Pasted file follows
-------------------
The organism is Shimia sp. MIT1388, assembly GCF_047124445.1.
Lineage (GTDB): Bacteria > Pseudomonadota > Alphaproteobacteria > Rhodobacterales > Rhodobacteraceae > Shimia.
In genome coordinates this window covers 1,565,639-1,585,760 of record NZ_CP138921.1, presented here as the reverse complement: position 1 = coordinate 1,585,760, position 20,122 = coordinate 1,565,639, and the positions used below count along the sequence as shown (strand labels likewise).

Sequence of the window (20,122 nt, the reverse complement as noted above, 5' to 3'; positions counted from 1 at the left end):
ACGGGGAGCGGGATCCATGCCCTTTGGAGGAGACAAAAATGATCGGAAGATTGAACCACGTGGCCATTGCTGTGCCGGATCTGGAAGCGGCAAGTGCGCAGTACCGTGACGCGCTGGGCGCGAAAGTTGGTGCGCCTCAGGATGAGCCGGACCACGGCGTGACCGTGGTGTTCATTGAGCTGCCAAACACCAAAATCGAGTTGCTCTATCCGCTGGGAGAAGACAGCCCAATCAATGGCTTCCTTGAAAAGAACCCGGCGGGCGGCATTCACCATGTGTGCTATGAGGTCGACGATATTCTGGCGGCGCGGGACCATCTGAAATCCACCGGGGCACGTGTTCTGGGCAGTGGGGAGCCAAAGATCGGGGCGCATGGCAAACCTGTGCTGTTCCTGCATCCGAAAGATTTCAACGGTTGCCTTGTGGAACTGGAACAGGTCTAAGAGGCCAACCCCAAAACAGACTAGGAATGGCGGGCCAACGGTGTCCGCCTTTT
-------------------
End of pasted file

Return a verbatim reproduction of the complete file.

The organism is Shimia sp. MIT1388, assembly GCF_047124445.1.
Lineage (GTDB): Bacteria > Pseudomonadota > Alphaproteobacteria > Rhodobacterales > Rhodobacteraceae > Shimia.
In genome coordinates this window covers 1,565,639-1,585,760 of record NZ_CP138921.1, presented here as the reverse complement: position 1 = coordinate 1,585,760, position 20,122 = coordinate 1,565,639, and the positions used below count along the sequence as shown (strand labels likewise).

Sequence of the window (20,122 nt, the reverse complement as noted above, 5' to 3'; positions counted from 1 at the left end):
ACGGGGAGCGGGATCCATGCCCTTTGGAGGAGACAAAAATGATCGGAAGATTGAACCACGTGGCCATTGCTGTGCCGGATCTGGAAGCGGCAAGTGCGCAGTACCGTGACGCGCTGGGCGCGAAAGTTGGTGCGCCTCAGGATGAGCCGGACCACGGCGTGACCGTGGTGTTCATTGAGCTGCCAAACACCAAAATCGAGTTGCTCTATCCGCTGGGAGAAGACAGCCCAATCAATGGCTTCCTTGAAAAGAACCCGGCGGGCGGCATTCACCATGTGTGCTATGAGGTCGACGATATTCTGGCGGCGCGGGACCATCTGAAATCCACCGGGGCACGTGTTCTGGGCAGTGGGGAGCCAAAGATCGGGGCGCATGGCAAACCTGTGCTGTTCCTGCATCCGAAAGATTTCAACGGTTGCCTTGTGGAACTGGAACAGGTCTAAGAGGCCAACCCCAAAACAGACTAGGAATGGCGGGCCAACGGTGTCCGCCTTTT